Neuroscientists at Washington State University think they have figured out why cannabis is so notorious for causing the 'munchies' among users.

Their research on mice is the first to investigate how cannabis impacts the real-time activity of brain regions that control appetite.

The findings support an abundance of anecdotes and rigorous studies on humans, which all strongly suggest smoking, vaping, or eating cannabis can trigger acute cravings and have you headed for the pantry or fridge in no time.

Still, while recreational and prescription cannabis is commonly used to address appetite issues - like those that stem from eating disorders or chemotherapy – scientists know surprisingly little about the mechanisms behind this effect.

In recent years, numerous studies have pointed to the hypothalamus as an area of interest. This part of the brain sits deep within the organ and functions as a sort of 'control coordinating center' for the body, keeping hormones and the nervous system in balance.

At the bottom of the hypothalamus, just before it connects to the pea-sized gland responsible for producing hormones (including those associated with hunger), sits a clump of neurons called the arcuate nucleus, or the ARC.

Hypothalamus Diagram
A diagram of the hypothalamus and ARC neurons. Cellular warriors at the battle of the bulge. (Cellular warriors at the battle of the bulge, Science, 2003)

This part of the hypothalamus is thought to regulate feeding behavior and metabolism.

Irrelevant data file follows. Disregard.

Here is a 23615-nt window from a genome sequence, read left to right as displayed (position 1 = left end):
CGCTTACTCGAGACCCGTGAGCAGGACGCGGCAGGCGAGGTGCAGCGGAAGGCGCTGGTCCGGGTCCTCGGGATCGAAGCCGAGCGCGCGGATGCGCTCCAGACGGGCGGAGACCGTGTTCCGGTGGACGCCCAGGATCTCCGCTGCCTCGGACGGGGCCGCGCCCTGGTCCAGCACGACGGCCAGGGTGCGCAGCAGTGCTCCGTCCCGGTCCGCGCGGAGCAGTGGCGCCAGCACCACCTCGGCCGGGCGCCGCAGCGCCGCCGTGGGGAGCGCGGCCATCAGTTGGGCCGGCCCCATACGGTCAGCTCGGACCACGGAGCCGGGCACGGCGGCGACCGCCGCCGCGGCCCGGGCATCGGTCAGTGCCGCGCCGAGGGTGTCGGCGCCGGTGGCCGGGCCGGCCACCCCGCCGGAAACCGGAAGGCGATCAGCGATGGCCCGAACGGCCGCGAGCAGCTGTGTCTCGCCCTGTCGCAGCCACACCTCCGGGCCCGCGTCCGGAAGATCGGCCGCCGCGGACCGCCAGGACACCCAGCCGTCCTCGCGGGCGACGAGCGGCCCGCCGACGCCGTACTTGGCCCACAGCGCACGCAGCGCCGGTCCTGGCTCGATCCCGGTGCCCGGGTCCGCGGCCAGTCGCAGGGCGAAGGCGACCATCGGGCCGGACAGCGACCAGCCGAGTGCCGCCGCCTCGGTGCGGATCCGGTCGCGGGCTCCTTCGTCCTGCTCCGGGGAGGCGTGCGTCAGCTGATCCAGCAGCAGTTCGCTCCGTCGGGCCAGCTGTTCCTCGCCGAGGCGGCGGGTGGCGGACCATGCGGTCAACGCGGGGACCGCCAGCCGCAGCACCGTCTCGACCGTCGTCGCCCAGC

Previously at WSU, researchers used rodents to show that cannabis exposure impacts genetic expression in the ARC.

Now, they have zoomed in even further and watched the firing activity of a small group of neurons in the ARC that have cannabinoid receptors.

Sure enough, when mice were exposed to vaporized cannabis, these neurons, called AgRP neurons, were disinhibited.

"When the mice are given cannabis, neurons come on that typically are not active," explains neuroscientist Jon Davis from WSU.

"There is something important happening in the hypothalamus after vapor cannabis."

Specifically, Davis and his colleagues found that cannabis exposure activated the cannabinoid type-1 receptors on AgRP neurons, and these receptors stopped the neurons from receiving 'stop' messages from other neurons.

Constantly in this 'go-mode', the AgRP neurons were linked to increased feeding among the lab mice.

When scientists inhibited this group of neurons, however, cannabis exposure no longer stimulated animal hunger.

"It is important to note here," the authors write, "that cannabis-induced feeding was not entirely ameliorated after AgRP inhibition, thus our studies do not rule out the contribution of separate CNS regions or additional signaling mechanisms… as important regulators of cannabis-induced feeding behavior."

Previous studies, for instance, have found that other neurons associated with appetite in the hypothalamus, called POMC neurons, are also impacted by cannabis and may play a role in the effect of munchies, too.

The study on AgRP neurons goes a step further and witnesses these changes in real time, using calcium imaging techniques. In addition, it links those changes to acute appetite promotion in living animal models.

The findings strongly suggest that this subset of neurons in the hypothalamus plays an important role in the 'munchies' knowledge that could inform future drug research in the treatment of anorexia and weight loss.

The study was published in Scientific Reports.